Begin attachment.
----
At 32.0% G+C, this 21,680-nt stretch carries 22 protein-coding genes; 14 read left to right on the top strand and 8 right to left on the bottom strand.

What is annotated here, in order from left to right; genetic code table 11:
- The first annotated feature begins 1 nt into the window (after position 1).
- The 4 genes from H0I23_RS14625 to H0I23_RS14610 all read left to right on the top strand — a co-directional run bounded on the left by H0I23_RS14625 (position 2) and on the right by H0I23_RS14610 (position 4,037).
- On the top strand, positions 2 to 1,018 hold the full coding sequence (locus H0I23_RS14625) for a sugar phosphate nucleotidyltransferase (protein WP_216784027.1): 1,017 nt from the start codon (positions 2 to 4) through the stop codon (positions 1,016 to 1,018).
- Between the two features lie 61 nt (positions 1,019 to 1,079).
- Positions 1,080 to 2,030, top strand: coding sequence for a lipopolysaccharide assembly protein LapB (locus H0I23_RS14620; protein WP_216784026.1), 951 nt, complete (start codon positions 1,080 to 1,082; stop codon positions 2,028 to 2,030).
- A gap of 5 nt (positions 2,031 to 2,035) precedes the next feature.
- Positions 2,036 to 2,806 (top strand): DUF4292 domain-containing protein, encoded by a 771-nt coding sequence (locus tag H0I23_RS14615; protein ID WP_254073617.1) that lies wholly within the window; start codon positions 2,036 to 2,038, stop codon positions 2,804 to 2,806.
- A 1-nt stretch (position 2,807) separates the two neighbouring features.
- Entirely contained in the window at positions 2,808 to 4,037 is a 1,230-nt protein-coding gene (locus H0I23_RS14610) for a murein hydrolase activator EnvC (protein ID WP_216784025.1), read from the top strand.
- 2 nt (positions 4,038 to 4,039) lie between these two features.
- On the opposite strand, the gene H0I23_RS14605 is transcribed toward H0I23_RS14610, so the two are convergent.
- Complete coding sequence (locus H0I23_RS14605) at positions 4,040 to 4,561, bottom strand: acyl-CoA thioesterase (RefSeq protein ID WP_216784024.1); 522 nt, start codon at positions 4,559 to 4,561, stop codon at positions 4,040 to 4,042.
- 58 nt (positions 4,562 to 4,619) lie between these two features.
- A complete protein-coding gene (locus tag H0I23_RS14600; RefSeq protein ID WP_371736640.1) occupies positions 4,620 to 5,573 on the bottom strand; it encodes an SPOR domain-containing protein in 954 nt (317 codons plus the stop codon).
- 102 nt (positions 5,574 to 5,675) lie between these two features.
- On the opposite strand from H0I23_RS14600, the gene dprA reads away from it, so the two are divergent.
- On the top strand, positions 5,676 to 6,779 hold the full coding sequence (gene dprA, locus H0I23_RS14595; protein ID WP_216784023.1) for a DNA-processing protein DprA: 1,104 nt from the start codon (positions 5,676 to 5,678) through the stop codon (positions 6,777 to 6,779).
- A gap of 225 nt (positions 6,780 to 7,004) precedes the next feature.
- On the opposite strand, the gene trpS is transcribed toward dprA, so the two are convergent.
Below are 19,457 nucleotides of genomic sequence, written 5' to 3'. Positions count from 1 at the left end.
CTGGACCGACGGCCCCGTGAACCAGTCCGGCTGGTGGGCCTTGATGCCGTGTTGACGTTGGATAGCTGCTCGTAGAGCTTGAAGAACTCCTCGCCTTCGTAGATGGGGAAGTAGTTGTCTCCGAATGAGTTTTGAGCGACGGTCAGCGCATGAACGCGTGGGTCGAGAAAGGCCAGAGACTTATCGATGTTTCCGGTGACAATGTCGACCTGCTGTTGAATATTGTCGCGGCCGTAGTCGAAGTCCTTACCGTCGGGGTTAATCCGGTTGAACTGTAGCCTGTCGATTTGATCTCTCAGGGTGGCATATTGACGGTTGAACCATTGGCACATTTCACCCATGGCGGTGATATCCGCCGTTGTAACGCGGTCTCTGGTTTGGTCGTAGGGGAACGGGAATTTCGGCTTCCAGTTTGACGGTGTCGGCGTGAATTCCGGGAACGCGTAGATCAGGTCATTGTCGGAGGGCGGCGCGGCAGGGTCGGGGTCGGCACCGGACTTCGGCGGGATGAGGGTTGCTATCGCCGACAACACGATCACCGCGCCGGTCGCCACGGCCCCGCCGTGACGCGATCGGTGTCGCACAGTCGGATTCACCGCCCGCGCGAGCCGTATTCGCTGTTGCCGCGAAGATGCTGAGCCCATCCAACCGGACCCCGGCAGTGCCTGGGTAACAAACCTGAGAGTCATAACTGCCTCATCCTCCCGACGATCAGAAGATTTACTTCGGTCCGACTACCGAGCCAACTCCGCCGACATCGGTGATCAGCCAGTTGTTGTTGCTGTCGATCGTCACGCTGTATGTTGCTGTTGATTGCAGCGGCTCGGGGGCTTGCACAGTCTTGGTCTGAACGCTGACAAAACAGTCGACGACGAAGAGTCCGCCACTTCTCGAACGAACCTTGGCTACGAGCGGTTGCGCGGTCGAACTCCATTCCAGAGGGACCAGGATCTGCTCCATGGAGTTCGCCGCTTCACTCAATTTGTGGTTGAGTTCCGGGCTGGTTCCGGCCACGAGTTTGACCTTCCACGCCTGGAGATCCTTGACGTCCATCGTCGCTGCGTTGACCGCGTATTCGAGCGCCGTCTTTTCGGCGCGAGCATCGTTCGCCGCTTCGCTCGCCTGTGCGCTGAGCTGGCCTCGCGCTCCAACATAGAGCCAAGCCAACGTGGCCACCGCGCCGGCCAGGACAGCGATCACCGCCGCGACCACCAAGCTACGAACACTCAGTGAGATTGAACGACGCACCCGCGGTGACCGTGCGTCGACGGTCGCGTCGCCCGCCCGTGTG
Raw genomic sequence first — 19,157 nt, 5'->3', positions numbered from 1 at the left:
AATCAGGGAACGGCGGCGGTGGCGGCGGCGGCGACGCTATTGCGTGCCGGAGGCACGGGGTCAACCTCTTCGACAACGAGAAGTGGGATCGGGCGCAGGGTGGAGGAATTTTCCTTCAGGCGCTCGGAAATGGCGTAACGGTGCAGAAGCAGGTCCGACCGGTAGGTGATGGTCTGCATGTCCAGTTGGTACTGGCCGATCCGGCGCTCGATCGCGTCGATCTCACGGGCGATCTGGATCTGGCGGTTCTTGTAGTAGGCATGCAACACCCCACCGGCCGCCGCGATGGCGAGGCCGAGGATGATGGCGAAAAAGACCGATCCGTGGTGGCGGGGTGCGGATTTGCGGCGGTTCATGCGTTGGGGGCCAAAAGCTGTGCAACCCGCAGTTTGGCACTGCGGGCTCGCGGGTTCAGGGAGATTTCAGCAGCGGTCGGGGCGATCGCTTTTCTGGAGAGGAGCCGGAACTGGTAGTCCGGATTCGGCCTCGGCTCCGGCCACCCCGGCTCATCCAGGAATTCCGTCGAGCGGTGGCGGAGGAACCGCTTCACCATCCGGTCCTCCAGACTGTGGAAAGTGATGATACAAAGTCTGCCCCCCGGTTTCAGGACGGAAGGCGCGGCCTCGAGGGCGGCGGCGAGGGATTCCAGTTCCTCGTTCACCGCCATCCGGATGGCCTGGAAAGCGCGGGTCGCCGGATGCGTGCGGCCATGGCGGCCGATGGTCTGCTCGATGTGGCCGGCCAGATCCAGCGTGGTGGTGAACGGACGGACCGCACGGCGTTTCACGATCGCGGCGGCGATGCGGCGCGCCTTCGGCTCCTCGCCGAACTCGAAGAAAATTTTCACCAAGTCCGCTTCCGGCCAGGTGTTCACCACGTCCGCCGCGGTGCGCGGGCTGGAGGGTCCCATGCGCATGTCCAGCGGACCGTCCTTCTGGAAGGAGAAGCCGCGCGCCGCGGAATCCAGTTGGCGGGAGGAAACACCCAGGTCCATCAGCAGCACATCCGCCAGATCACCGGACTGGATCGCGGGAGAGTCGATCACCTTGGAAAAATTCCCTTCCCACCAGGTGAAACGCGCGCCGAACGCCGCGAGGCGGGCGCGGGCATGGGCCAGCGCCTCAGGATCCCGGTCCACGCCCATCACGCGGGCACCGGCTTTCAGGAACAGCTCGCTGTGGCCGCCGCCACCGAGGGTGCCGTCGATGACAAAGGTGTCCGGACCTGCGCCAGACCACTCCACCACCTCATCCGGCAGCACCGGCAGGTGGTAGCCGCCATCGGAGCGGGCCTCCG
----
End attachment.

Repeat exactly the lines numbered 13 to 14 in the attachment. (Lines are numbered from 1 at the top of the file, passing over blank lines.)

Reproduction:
- On the opposite strand, the gene H0I23_RS14605 is transcribed toward H0I23_RS14610, so the two are convergent.
- Complete coding sequence (locus H0I23_RS14605) at positions 4,040 to 4,561, bottom strand: acyl-CoA thioesterase (RefSeq protein ID WP_216784024.1); 522 nt, start codon at positions 4,559 to 4,561, stop codon at positions 4,040 to 4,042.